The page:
Harvard student Emma Oyakhine participates in a demonstration in favor of affirmative action outside the U.S. Supreme Court. Photo by Ariana Figueroa, States Newsroom.
WASHINGTON — The onset of rain did not deter students and supporters of affirmative action from protesting Monday morning outside the U.S. Supreme Court while justices considered two cases that could reshape the college admissions process.
“It’s not a secret that if you eliminated race conscious policies, it would further diminish the number of students of color on college campuses, particularly women of color in higher education,” Fatima Goss Graves, the president and chief executive officer of the National Women’s Law Center, said outside the court.
A conservative 6-3 majority could overturn court precedents on affirmative action. The two cases, brought by Students for Fair Admissions, challenge the admission process that considers race as a factor when admitting students at Harvard University and the University of North Carolina, arguing that Asian American students have suffered discrimination in those admissions processes.
The Harvard case argues that Asian American students are less likely to be admitted to Harvard than white, Black or Latino applicants.
The UNC case argues that the university’s consideration of race in its admissions process violates the Constitution and discriminates against white and Asian American applicants by giving preference to Black, Native American or Latino applicants.
Both universities have argued that the use of affirmative action in admissions has helped the institutions provide equitable opportunities for Black, Latino, and other students of color who may have not had the same educational opportunities as their white peers due to systemic racism.
SFFA is backed by Edward Blum, a conservative activist who for decades has launched dozens of lawsuits challenging race-based laws such as affirmative action and voting rights.
Many of the speakers outside the court criticized Blum. They focused on the unity between communities of color and discussed how race cannot be separated from someone’s life story and should be taken into consideration in the admissions process.
Maya Wiley, president and CEO at The Leadership Conference Education Fund, which organized the event, said it’s important for all communities of color to stand together to support affirmative action.
“We are standing together so that every single one of us, Asian and Black, Latino and white, Native American, people with disabilities, every single one of us gets to be looked at for admissions as the whole people we are, as the whole people we are because that is what we are talking about today,” she said.
Sumi Cho, director of strategic initiatives at the African American Policy Forum, which is a social justice think tank in New York, said that “affirmative action is not about providing special assistance for those harmed by racism, but about clearing away the obstacles and systemic barriers that lie in their path.”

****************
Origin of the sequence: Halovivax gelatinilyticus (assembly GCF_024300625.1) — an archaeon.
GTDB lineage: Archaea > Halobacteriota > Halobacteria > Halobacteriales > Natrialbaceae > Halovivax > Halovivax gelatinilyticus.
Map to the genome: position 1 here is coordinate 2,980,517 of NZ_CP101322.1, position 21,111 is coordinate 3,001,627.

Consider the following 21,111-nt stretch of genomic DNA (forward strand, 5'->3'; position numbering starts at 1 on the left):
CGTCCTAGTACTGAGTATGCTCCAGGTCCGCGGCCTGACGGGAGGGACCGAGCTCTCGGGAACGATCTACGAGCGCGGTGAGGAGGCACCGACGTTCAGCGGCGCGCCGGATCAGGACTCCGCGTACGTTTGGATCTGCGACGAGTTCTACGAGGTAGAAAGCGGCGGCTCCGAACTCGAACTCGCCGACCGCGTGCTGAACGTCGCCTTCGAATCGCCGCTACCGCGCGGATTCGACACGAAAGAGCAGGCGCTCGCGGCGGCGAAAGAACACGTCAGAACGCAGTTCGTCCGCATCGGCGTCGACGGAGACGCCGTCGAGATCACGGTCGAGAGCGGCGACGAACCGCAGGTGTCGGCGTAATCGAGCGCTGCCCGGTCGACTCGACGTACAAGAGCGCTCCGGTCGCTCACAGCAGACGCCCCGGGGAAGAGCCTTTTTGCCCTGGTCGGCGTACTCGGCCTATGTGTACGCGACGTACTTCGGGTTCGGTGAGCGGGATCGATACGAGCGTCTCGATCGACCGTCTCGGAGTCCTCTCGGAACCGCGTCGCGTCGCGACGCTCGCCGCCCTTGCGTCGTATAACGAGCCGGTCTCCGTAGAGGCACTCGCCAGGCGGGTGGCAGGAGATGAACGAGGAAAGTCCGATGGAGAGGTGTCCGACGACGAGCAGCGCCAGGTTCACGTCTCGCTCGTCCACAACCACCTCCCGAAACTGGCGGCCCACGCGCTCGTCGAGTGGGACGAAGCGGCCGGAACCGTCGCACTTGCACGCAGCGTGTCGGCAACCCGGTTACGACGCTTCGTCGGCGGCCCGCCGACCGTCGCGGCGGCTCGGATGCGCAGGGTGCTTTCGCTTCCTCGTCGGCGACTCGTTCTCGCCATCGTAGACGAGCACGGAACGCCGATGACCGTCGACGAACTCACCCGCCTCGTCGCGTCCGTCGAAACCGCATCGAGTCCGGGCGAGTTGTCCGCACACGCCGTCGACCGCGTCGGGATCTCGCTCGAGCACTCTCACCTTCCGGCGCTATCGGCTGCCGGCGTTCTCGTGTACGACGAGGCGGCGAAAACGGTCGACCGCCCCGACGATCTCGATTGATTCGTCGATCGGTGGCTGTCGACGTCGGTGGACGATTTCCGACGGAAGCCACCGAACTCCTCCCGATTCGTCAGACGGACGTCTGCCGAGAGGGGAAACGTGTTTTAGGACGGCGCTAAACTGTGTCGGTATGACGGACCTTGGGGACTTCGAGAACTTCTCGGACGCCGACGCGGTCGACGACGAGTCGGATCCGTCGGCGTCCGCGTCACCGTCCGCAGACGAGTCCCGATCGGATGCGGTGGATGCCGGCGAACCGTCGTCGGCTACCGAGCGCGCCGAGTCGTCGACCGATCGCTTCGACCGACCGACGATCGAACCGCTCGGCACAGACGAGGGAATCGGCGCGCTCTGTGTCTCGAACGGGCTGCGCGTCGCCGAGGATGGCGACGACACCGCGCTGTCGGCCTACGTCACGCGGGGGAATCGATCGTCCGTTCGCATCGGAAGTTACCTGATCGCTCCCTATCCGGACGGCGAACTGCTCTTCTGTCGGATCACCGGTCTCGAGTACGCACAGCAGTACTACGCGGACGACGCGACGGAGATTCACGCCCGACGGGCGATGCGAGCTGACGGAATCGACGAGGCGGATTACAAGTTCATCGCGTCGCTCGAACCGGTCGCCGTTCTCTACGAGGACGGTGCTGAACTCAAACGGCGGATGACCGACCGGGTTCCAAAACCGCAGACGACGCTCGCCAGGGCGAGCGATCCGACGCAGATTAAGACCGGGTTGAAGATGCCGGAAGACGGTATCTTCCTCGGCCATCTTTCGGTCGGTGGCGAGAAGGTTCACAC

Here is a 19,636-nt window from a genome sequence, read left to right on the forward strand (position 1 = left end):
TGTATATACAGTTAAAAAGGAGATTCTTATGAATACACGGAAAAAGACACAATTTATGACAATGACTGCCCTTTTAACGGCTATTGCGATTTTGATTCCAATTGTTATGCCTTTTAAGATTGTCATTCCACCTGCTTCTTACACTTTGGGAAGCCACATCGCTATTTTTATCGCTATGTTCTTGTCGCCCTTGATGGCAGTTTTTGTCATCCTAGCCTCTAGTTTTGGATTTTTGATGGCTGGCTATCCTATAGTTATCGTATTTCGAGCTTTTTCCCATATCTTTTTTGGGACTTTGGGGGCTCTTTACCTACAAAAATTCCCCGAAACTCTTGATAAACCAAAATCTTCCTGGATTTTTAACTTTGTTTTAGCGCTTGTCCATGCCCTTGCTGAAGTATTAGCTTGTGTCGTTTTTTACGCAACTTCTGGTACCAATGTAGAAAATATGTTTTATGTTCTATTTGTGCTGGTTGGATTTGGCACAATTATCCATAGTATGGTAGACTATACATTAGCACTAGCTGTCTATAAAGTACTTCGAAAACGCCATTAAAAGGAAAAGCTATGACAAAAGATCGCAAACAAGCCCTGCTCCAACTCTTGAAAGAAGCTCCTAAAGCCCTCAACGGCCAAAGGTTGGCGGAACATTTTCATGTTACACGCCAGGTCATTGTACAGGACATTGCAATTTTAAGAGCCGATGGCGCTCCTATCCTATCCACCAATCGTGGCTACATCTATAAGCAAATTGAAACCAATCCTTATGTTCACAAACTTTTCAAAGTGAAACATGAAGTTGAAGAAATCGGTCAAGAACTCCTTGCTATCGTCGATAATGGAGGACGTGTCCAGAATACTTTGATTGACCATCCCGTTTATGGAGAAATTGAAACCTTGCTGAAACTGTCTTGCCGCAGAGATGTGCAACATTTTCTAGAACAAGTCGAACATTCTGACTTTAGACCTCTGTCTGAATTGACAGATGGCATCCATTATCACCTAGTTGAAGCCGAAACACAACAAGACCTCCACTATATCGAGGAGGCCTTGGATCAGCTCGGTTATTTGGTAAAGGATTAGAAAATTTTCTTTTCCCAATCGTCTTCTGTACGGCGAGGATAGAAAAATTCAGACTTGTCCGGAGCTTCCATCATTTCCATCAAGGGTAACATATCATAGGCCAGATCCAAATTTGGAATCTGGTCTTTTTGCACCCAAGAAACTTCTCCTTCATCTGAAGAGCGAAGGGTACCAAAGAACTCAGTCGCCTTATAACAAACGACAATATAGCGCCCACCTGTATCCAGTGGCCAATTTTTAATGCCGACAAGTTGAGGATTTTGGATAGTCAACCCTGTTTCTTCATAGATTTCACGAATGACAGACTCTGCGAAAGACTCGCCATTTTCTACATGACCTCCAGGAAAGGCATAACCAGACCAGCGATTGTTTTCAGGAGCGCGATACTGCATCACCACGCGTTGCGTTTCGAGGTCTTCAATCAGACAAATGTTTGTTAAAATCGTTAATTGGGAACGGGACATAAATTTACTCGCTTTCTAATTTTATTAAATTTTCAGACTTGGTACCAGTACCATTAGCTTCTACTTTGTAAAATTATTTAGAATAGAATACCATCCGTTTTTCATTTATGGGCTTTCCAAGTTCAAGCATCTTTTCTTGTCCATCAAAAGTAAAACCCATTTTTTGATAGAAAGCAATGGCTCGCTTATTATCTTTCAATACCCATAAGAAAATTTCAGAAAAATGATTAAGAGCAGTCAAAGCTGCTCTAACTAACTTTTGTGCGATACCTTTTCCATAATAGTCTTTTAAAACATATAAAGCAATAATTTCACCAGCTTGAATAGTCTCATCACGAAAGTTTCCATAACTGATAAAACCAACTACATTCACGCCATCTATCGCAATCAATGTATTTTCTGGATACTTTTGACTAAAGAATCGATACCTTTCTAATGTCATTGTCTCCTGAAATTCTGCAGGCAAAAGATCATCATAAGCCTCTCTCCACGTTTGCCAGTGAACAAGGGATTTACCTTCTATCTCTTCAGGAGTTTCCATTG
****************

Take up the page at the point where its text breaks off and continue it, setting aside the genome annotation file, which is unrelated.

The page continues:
This is not the first challenge to affirmative action in college admissions. In 2014, the Supreme Court ruled that “[s]tates may choose to prohibit the consideration of racial preferences in governmental decisions.”
Those states with bans on considering race in admissions at public institutions include Arizona, California, Florida, Michigan, Nebraska, New Hampshire, Oklahoma and Washington state.
Christina Huang, co-lead of UNC for Affirmative Action, called out the notion that higher education should take a colorblind approach to admitting applicants.
“Ignoring race is not being colorblind, it’s putting on rose-tinted glasses to wash out the racial discrimination that has and continues to bar students of color and people of color from equal opportunities,” Huang said.
Chelsea Wang, co-educational political chair of the Harvard-Radcliffe Asian American Association, said if the Supreme Court were to overturn affirmative action, Asian Americans would not benefit, and would instead be harmed by its removal.
“The notion that affirmative action discriminates against Asian applicants is a malicious myth, and its abolition would only hurt disadvantaged Asians,” Wang said.
A study by the University of Washington and the Brookings Institution, a left-leaning think tank, found that states that banned affirmative action in their admissions process have seen a long-term decline in Black, Latino, and Native American students admitted and enrolled at their public universities.
Kylan Tatum, co-educational political chair at the Harvard-Radcliffe Asian American Association, said that Asian Americans like himself are being weaponized, and the group bringing the challenge to the Supreme Court “has attempted to portray Asian Americans as a monolithic group universally disadvantaged by affirmative action.”
Samaga Pokharel, an 18-year-old student from Harvard University, said she is concerned for future generations if affirmative action is struck down by the court.
“If affirmative action does not end up continuing, then that’s gonna hurt a lot of people, that’s gonna hurt diversity, and I feel like putting a shutdown on affirmative action only shuts down the racism and blocks the racism to be seen,” she said.
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